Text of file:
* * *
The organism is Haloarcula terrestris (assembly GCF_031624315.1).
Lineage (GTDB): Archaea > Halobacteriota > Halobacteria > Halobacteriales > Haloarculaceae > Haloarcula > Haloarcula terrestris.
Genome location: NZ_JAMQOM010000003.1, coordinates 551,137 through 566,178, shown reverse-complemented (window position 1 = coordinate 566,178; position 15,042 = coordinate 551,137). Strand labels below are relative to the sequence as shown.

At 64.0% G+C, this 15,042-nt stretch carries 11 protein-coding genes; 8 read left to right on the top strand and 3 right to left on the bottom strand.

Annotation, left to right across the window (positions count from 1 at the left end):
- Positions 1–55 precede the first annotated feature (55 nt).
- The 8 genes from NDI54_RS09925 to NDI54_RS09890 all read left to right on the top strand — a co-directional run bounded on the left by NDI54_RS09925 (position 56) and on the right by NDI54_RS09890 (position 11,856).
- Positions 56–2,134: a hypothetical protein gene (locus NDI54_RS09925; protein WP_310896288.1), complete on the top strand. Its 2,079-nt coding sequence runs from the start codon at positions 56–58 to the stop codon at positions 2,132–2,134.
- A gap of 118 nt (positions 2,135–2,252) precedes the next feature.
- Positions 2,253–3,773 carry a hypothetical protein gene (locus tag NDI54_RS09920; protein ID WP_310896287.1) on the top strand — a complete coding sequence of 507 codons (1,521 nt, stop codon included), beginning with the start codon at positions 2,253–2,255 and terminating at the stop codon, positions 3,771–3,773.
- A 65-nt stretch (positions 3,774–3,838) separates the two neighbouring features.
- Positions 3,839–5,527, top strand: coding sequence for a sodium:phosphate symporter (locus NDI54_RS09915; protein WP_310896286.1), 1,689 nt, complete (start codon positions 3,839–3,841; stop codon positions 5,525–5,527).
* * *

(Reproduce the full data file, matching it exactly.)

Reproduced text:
The organism is Haloarcula terrestris (assembly GCF_031624315.1).
Lineage (GTDB): Archaea > Halobacteriota > Halobacteria > Halobacteriales > Haloarculaceae > Haloarcula > Haloarcula terrestris.
Genome location: NZ_JAMQOM010000003.1, coordinates 551,137 through 566,178, shown reverse-complemented (window position 1 = coordinate 566,178; position 15,042 = coordinate 551,137). Strand labels below are relative to the sequence as shown.

At 64.0% G+C, this 15,042-nt stretch carries 11 protein-coding genes; 8 read left to right on the top strand and 3 right to left on the bottom strand.

Annotation, left to right across the window (positions count from 1 at the left end):
- Positions 1–55 precede the first annotated feature (55 nt).
- The 8 genes from NDI54_RS09925 to NDI54_RS09890 all read left to right on the top strand — a co-directional run bounded on the left by NDI54_RS09925 (position 56) and on the right by NDI54_RS09890 (position 11,856).
- Positions 56–2,134: a hypothetical protein gene (locus NDI54_RS09925; protein WP_310896288.1), complete on the top strand. Its 2,079-nt coding sequence runs from the start codon at positions 56–58 to the stop codon at positions 2,132–2,134.
- A gap of 118 nt (positions 2,135–2,252) precedes the next feature.
- Positions 2,253–3,773 carry a hypothetical protein gene (locus tag NDI54_RS09920; protein ID WP_310896287.1) on the top strand — a complete coding sequence of 507 codons (1,521 nt, stop codon included), beginning with the start codon at positions 2,253–2,255 and terminating at the stop codon, positions 3,771–3,773.
- A 65-nt stretch (positions 3,774–3,838) separates the two neighbouring features.
- Positions 3,839–5,527, top strand: coding sequence for a sodium:phosphate symporter (locus NDI54_RS09915; protein WP_310896286.1), 1,689 nt, complete (start codon positions 3,839–3,841; stop codon positions 5,525–5,527).